Rod Edmond and Vanessa Smith (eds), Islands in History and Representation. xiii and 234 pp. London: Routledge, 2003. ISBN 0-415-28666-2, £60.00 (hardback). Review by Susan Parman

Ina-Maria Greverus, Anthropologisch Reisen. 395 pp. Hamburg: Lit Verlag, 2002. ISBN: 3-8258-5720-4, a12.90. Review by Ulrich Ufer

Glenn Hooper, The Tourist’s Gaze: Travellers to Ireland, 1800–2000. xxxii + 268 pp. Cork: Cork University Press, 2001. ISBN 1-85918-277-1, £45.09/a57.25 (hardback), ISBN 1-85918-323-9, £18.07/a22.95 (paperback). Review by Peter D. Finlay

Michael E. Zega and John E. Gruber, Travel by Train: The American Railroad Poster, 1870–1950. xi + 140 pp. Bloomington: Indiana University Press, 2002, ISBN: 0-253-34153-3, £43.00 (hardback). Review by Malcolm Rohrbough

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Eyewitness Accounts during the Putumayo Rubber Boom

Manuel Antonio Mesones Muro—the Madman of the Marañon River, Cárlos Oyague y Calderón—the State Engineer, and Roger Casement—Not of the Real World Humanitarian

Rupert J. M. Medd and Hélène Guyot

Between 1870 and 1915 Peru experienced a rubber-boom, extending into the Putumayo River region in 1893. This huge region of Amazonian forests was controlled by the Peruvian Amazon Company (P. A. Co.). Although Peruvian, they had British company directors and a British-Barbadian workforce. Their methods of extraction generated unimaginable degrees of human and ecological violence. Roger Casement, a British diplomat, was sent on a harrowing mission to investigate these allegations made by travelers. His Amazon Journal takes precedence; however, Peruvians also responded to the situation, reporting to the Geographical Society of Lima. Included are two forgotten yet influential Peruvian explorers: the geographer Manuel Antonio Mesones Muro and the engineer Cárlos Oyague y Calderón. By highlighting some of the early debates that circulated between Europe and Latin America on the natural resources and people of the Amazon forests, the focus is to draw out textual examples of perceptions on race, environment, and early consumer responsibility. Supported by coloniality/modernity theories, it also asks whether this form of travel writing was functioning as a resistance literature to imperialism for the time. Thus, this study investigates alternative readings that might also inform twenty-first-century scholars and activists as they articulate environmentalist and even social and ecological positions.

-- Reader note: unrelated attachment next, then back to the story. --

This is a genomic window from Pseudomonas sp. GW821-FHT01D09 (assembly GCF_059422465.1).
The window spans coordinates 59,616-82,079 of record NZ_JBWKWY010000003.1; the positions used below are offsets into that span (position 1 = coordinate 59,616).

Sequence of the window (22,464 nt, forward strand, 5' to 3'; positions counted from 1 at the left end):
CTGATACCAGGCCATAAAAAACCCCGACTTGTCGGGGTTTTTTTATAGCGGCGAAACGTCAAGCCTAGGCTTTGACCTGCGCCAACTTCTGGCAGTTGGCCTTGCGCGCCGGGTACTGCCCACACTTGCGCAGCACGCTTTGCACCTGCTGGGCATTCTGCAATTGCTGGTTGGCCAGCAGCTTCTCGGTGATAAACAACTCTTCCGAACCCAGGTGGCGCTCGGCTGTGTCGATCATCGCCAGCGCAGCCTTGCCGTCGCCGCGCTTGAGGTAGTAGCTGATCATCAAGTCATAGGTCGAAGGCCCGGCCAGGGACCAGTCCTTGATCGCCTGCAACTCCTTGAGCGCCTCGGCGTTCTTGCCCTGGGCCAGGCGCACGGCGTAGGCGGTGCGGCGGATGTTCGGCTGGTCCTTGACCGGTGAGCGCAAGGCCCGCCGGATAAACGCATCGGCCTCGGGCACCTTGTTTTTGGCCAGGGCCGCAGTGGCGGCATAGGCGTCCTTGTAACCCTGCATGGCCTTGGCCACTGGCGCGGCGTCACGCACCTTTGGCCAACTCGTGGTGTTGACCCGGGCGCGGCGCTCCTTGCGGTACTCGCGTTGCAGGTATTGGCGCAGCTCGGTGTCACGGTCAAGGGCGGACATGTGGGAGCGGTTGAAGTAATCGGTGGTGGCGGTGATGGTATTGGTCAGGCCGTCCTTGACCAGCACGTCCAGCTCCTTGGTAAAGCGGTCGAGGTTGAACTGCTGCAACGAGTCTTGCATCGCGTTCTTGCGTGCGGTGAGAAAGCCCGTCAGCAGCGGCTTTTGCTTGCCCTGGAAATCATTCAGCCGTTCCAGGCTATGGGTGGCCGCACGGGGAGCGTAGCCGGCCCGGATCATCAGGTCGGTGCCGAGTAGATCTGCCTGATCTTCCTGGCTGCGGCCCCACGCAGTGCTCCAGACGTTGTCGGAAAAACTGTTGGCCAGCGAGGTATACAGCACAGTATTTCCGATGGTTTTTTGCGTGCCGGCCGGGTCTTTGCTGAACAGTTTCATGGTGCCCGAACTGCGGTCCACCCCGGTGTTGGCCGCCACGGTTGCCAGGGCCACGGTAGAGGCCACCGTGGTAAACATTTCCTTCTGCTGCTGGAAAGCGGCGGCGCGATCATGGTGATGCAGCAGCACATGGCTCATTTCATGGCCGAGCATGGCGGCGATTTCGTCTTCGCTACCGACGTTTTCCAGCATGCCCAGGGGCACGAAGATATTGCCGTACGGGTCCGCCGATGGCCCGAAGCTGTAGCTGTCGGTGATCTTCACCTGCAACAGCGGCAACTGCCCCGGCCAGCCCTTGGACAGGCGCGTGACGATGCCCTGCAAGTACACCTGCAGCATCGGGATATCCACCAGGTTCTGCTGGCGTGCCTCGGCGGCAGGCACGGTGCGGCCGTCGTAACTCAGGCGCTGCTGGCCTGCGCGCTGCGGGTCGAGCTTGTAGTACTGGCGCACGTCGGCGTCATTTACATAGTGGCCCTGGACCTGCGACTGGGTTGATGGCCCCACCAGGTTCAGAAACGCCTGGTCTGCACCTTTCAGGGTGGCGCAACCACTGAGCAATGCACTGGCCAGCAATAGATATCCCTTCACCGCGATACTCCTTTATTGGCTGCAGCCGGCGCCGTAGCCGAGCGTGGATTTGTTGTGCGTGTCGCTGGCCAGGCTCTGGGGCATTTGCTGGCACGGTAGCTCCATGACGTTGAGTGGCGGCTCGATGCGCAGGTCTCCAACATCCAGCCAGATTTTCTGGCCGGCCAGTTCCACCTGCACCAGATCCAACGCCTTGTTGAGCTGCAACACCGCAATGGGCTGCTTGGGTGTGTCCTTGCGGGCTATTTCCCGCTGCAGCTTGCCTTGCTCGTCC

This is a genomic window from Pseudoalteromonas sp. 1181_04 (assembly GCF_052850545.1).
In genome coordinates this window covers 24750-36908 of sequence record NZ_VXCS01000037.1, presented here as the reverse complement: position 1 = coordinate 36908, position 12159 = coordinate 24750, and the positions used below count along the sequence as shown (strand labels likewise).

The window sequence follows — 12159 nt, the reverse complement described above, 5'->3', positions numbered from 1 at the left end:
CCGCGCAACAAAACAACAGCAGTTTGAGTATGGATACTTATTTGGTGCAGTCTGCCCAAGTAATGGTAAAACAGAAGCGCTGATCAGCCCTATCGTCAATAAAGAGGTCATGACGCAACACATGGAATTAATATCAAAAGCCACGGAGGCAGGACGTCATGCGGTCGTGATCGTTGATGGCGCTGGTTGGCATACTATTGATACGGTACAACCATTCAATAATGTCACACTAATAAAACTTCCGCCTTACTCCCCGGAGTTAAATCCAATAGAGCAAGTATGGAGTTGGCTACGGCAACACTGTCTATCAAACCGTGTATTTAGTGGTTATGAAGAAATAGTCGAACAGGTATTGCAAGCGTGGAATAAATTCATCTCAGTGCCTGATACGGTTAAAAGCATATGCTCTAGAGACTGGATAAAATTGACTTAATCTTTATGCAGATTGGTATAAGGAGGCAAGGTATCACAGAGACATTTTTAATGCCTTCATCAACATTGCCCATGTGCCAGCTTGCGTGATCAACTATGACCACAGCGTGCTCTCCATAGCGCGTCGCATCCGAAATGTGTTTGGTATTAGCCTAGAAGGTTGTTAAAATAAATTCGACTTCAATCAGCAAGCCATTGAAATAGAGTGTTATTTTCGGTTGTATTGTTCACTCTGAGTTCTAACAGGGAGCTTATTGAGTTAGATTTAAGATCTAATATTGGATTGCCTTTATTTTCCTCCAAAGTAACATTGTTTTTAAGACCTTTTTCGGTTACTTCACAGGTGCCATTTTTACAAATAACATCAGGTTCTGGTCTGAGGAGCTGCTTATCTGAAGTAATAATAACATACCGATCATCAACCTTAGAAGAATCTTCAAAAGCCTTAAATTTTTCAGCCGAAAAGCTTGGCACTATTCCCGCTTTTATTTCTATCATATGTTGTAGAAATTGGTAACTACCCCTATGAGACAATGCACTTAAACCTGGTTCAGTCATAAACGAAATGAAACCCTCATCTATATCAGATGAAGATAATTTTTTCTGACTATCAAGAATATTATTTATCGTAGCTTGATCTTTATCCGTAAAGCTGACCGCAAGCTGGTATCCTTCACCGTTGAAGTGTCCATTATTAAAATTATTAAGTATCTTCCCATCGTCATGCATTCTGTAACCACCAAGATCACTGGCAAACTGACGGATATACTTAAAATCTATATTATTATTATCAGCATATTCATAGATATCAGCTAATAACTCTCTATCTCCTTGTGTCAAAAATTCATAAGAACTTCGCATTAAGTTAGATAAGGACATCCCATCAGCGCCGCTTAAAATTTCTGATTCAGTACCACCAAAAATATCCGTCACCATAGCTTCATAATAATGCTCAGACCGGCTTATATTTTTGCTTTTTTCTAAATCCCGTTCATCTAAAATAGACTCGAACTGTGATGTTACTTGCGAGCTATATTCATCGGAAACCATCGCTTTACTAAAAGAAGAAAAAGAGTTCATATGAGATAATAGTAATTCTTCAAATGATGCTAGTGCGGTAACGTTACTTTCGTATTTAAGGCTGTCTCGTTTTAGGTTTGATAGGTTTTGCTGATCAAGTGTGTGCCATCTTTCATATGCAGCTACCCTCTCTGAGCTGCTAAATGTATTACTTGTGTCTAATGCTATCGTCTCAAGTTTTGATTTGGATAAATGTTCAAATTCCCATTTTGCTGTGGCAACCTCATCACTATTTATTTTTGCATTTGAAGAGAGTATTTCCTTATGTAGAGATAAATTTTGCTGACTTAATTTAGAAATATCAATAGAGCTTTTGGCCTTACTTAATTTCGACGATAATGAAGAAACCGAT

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“Space without People”

Austro-German Filmmaker, Bestselling Author, and Journalist Colin Ross Discovers Australia

Siegfried Mattl

Australians in the book are highly ambivalent. Surprisingly, Ross rejects any notion of a singular native “race” and refers instead to the cultural and linguistic diversity of Australian indigenous peoples. Writing on indigenous personalities he met on his

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Landscapes and Races in Early Twentieth-Century Peru

The Travels of José Uriel García and Aurelio Miró Quesada Sosa

Rupert J. M. Medd

relations of power … existed and acted simultaneously … in a single and whole structure of power” (2008: 221). This foresight permitted him to develop theories that colonialism incorporated the control of economy, authority, race, subjectivity, and

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Amy Cox Hall, Sergio González Varela, Jessica S.R. Robinson, Peter Weisensel, and David Wills

, interpretation, and development of different body skills. One wonders if it is the same to be an American, African, or an Asian capoeira pilgrim, or whether nationality or race plays a role or not as a ballroom dance practitioner. These and other similar

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“Many and Dreadful Disasters”

Mediterranean Travel, Plague, and Quarantine in the Late Eighteenth Century

Kathryn Walchester

the human race. And we should not imagine, either, that the danger of great epidemics is past; modern science and medical organization have certainly mitigated theireffects in recent years, but the battle still continues. ( Swinson 1965: 9 ) Human